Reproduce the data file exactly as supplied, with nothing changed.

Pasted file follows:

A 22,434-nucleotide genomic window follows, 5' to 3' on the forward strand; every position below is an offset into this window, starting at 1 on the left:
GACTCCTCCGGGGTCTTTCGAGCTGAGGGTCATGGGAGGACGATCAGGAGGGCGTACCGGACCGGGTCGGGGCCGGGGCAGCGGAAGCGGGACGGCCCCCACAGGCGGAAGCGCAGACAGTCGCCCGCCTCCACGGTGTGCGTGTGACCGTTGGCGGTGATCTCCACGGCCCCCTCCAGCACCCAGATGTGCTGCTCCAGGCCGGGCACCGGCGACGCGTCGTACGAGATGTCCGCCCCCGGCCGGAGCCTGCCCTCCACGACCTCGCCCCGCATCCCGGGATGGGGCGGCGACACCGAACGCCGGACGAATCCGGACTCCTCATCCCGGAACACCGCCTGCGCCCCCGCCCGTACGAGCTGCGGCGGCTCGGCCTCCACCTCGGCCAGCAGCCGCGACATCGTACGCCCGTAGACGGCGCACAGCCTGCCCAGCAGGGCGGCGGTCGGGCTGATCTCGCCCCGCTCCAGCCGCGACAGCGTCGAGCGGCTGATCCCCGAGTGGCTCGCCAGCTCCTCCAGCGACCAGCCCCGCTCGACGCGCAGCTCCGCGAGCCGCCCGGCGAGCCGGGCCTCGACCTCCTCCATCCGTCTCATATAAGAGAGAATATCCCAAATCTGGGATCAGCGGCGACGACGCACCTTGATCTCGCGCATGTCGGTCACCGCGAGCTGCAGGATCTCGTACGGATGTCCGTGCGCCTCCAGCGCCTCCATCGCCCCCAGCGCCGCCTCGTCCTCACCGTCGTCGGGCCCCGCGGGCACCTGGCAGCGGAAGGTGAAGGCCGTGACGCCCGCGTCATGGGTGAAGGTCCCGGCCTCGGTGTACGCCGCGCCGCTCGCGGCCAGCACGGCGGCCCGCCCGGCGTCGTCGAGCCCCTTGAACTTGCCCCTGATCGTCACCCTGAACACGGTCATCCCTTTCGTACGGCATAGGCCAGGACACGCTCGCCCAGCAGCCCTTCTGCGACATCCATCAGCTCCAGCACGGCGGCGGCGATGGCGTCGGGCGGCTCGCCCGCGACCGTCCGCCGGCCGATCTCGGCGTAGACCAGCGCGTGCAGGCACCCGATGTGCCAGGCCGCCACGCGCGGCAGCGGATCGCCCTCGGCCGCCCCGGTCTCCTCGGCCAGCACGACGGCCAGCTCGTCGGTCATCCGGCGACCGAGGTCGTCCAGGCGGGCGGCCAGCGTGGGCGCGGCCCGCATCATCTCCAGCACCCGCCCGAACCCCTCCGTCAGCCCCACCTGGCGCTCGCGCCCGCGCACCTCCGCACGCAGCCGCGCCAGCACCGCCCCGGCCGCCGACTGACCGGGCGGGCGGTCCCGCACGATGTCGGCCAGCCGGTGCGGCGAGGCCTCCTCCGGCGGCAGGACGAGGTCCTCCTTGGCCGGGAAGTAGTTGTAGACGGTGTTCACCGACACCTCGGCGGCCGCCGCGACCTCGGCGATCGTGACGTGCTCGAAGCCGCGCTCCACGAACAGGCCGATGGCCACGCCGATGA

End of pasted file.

A 22,434-nucleotide genomic window follows, 5' to 3' on the forward strand; every position below is an offset into this window, starting at 1 on the left:
GACTCCTCCGGGGTCTTTCGAGCTGAGGGTCATGGGAGGACGATCAGGAGGGCGTACCGGACCGGGTCGGGGCCGGGGCAGCGGAAGCGGGACGGCCCCCACAGGCGGAAGCGCAGACAGTCGCCCGCCTCCACGGTGTGCGTGTGACCGTTGGCGGTGATCTCCACGGCCCCCTCCAGCACCCAGATGTGCTGCTCCAGGCCGGGCACCGGCGACGCGTCGTACGAGATGTCCGCCCCCGGCCGGAGCCTGCCCTCCACGACCTCGCCCCGCATCCCGGGATGGGGCGGCGACACCGAACGCCGGACGAATCCGGACTCCTCATCCCGGAACACCGCCTGCGCCCCCGCCCGTACGAGCTGCGGCGGCTCGGCCTCCACCTCGGCCAGCAGCCGCGACATCGTACGCCCGTAGACGGCGCACAGCCTGCCCAGCAGGGCGGCGGTCGGGCTGATCTCGCCCCGCTCCAGCCGCGACAGCGTCGAGCGGCTGATCCCCGAGTGGCTCGCCAGCTCCTCCAGCGACCAGCCCCGCTCGACGCGCAGCTCCGCGAGCCGCCCGGCGAGCCGGGCCTCGACCTCCTCCATCCGTCTCATATAAGAGAGAATATCCCAAATCTGGGATCAGCGGCGACGACGCACCTTGATCTCGCGCATGTCGGTCACCGCGAGCTGCAGGATCTCGTACGGATGTCCGTGCGCCTCCAGCGCCTCCATCGCCCCCAGCGCCGCCTCGTCCTCACCGTCGTCGGGCCCCGCGGGCACCTGGCAGCGGAAGGTGAAGGCCGTGACGCCCGCGTCATGGGTGAAGGTCCCGGCCTCGGTGTACGCCGCGCCGCTCGCGGCCAGCACGGCGGCCCGCCCGGCGTCGTCGAGCCCCTTGAACTTGCCCCTGATCGTCACCCTGAACACGGTCATCCCTTTCGTACGGCATAGGCCAGGACACGCTCGCCCAGCAGCCCTTCTGCGACATCCATCAGCTCCAGCACGGCGGCGGCGATGGCGTCGGGCGGCTCGCCCGCGACCGTCCGCCGGCCGATCTCGGCGTAGACCAGCGCGTGCAGGCACCCGATGTGCCAGGCCGCCACGCGCGGCAGCGGATCGCCCTCGGCCGCCCCGGTCTCCTCGGCCAGCACGACGGCCAGCTCGTCGGTCATCCGGCGACCGAGGTCGTCCAGGCGGGCGGCCAGCGTGGGCGCGGCCCGCATCATCTCCAGCACCCGCCCGAACCCCTCCGTCAGCCCCACCTGGCGCTCGCGCCCGCGCACCTCCGCACGCAGCCGCGCCAGCACCGCCCCGGCCGCCGACTGACCGGGCGGGCGGTCCCGCACGATGTCGGCCAGCCGGTGCGGCGAGGCCTCCTCCGGCGGCAGGACGAGGTCCTCCTTGGCCGGGAAGTAGTTGTAGACGGTGTTCACCGACACCTCGGCGGCCGCCGCGACCTCGGCGATCGTGACGTGCTCGAAGCCGCGCTCCACGAACAGGCCGATGGCCACGCCGATGA